Gilpin Lodge Lake House Spa
The Gilpin Lodge Country House Hotel is owned and run by the Cunliffe family. Since the early 1980’s thanks to the collaboration of efforts of the Cunliffe hoteliers, and architect son Ben Cunliffe, the hotel has been sympathetically expanded into a modern, comfortable and very elegant Hotel.
Giplin Lodge, a Relaix and Chateau hotel, which has been awarded Conde Naste- Johansens –Most Excellent Country House Hotel 2013, CATEY Awards Best Independent Hotel 2012-13, AA England Best Hotel of the year 2012.
Between the professional Hoteliers in the Family, Chris, John, Barney and Zoe, and the Architectural practice of Ben Cunliffe Architects, the collaborative drive to achieve building excellence is immense.
As a continuation of this unique family relationship; Gilpin Lodge’s new Lake House was opened in the summer of 2010, and very quickly became acknowledged as one of Britain’s most unique boutique hotels. Set in 99 acres of beautiful Lake District countryside with woodland walks, the main country house overlooks a completely private 12 acre tarn.
The woodlands were cultivated and tarn enlarged over 100 years ago by the Cunliffe’s great great Aunt, and are now a SSSI nature reserve. Red Deer come to the water’s edge to eat the lake hyacinthe. Otters, herons, wild mirror carp, all manner of birdlife, and all wildlife frequent the tarn. Yet with their protected status, have become very brave and tolerant to their human guests.
Although the Lake House guests have always been cossetted, and treatments were available, a dedicated spa treatment room did not exist upon the opening of the Lakehouse.
Design meetings to realise the new spa began in the spring of 2012, and culminated with a planning approval just prior to Christmas 2012.
The aspiration for the spa was to create a treatment space that was part of this woodland setting adjacent to the tarn with full view of the wildlife and scenery. Walking to the spa , the relaxation and treatment has already started.
The challenge was how to achieve this without damaging the very aspect that makes the Lakehouse precious and special.
Discussions with Natural England precluded a building right on the water’s edge. The woods and craggy rocks that lay immediately behind the lake path had previously been regarded as too problematic to site a building. This elevated location, surrounded by trees and 8 tonne boulders- simply had to be made to ‘happen’.
The solution and beauty of the design would be in its simplicity: ‘an elegant box in the woods’. The building would be made entirely of timber, on a rocky sloping site in amongst the spruce and the silver birch trees, at the edge of the tarn. The rear of the building would sit just above the ground. As the land sharply falls away the front of the building would be 14’ in the tree canopy.
As the ‘bonkers’ idea began to materialise with solutions, the potential beauty of a modern crisp cube ‘treehouse’ overlooking the lake from the trees became quickly infectious.
A huge credit goes to the Lake District National Park, authority and councillors who also appreciated the positive potential of such a different planning application. Their approval was phenomenal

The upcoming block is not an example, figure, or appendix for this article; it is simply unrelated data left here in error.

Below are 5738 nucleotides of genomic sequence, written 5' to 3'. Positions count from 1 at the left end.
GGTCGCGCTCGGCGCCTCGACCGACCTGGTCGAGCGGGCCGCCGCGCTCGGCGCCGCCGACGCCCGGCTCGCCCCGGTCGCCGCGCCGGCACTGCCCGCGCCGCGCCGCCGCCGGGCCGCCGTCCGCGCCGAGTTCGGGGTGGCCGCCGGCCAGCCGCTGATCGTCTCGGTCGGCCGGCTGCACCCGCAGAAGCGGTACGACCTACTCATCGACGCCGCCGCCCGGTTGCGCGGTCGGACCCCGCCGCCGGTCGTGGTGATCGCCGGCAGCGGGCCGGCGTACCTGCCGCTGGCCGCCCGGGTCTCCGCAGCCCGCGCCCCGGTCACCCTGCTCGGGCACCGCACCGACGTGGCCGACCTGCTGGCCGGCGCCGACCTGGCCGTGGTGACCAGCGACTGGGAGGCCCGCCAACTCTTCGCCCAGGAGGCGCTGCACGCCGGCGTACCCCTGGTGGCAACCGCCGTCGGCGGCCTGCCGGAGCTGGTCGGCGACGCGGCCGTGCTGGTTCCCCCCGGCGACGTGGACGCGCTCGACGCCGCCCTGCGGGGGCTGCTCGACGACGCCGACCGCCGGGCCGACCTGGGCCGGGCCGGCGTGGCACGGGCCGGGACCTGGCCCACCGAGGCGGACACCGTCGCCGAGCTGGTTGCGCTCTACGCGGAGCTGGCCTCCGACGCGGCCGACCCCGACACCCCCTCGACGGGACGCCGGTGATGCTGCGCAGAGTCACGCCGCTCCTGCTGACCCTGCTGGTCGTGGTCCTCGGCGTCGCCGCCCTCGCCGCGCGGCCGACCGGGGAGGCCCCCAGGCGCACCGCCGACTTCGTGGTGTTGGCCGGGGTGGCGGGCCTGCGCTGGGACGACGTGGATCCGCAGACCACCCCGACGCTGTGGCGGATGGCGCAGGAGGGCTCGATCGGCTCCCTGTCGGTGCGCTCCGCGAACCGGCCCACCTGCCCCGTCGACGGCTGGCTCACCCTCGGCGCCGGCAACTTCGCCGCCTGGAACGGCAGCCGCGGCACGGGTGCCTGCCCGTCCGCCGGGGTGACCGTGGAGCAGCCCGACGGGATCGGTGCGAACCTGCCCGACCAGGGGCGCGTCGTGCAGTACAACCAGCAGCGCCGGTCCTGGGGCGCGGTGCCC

.In order to effect the construction of this new building in a woodland setting adjacent to an Area of Outstanding Natural Beauty, care was taken with the positioning of the building to minimise the loss of trees. A cantilevered steel ring beam was installed to provide a building platform. This elevated the building from the ground, which meant that just four concrete pads provided the platform for the four vertical posts. The spa touches the ground solely with 4 cubic metres of concrete. This eliminated the need to excavate trenches for foundations and therefore greatly reduce the impact on the forest floor.
Apart from a micro digger and micro dumper for the pads, no plant, lifting or access machinery was used in the construction of the spa. Every piece was carried onto the site by hand.
Timber frame panels were constructed on-site in a nearby makeshift workshop and were carried to the site and fitted together.
With the structure finished a rain screen cladding made from locally-sourced and milled larch formed a complete envelope to the building. The windows are Scandinavian redwood frames, clad with aluminium to provide total protection from the Cumbrian weather.
The roof cover and guttering is all hidden behind the raised larch elevation.
Construction took four months, and carcass was achieved on a budget of just £100k. This was achieved in some part by the use of local materials and suppliers, but also by using the knowledgeable construction skills of both Gilpin Lodge’s in-house maintenance team and Ben Cunliffe Architect’s staff.
Guests arrive at the spa by walking along a short woodland path from the main hotel building, and enter into a small reception area via a larch-clad access ramp. The two separate treatment rooms can become a single space for couples by retracting the clever split pocket wall. A cinematic forward view of the tarn dominates with full-sized picture windows.
The interior is completely warm, from the simple, painted tongue-and-groove wall and ceiling finishes, through to oak floor and dark wood sliding wall. The finish is deliberately rustic but elegant from furniture through to finishes.
The interior is a deliberate and unashamed nod to the original Norwegian timber hunting lodge that originally occupied the site of the Lake House. The contradiction of the modern external cube is great fun contrasting as you walk through the door, with the hunting lodge interior.
Each side of the treatment room gets its own gas-fired ‘wood-burner’ to keep things cosy in the winter months.
We believe we have created one of the most beautiful hotel spas in the country; a view echoed by the guests who have had first-hand experience of this unique facility.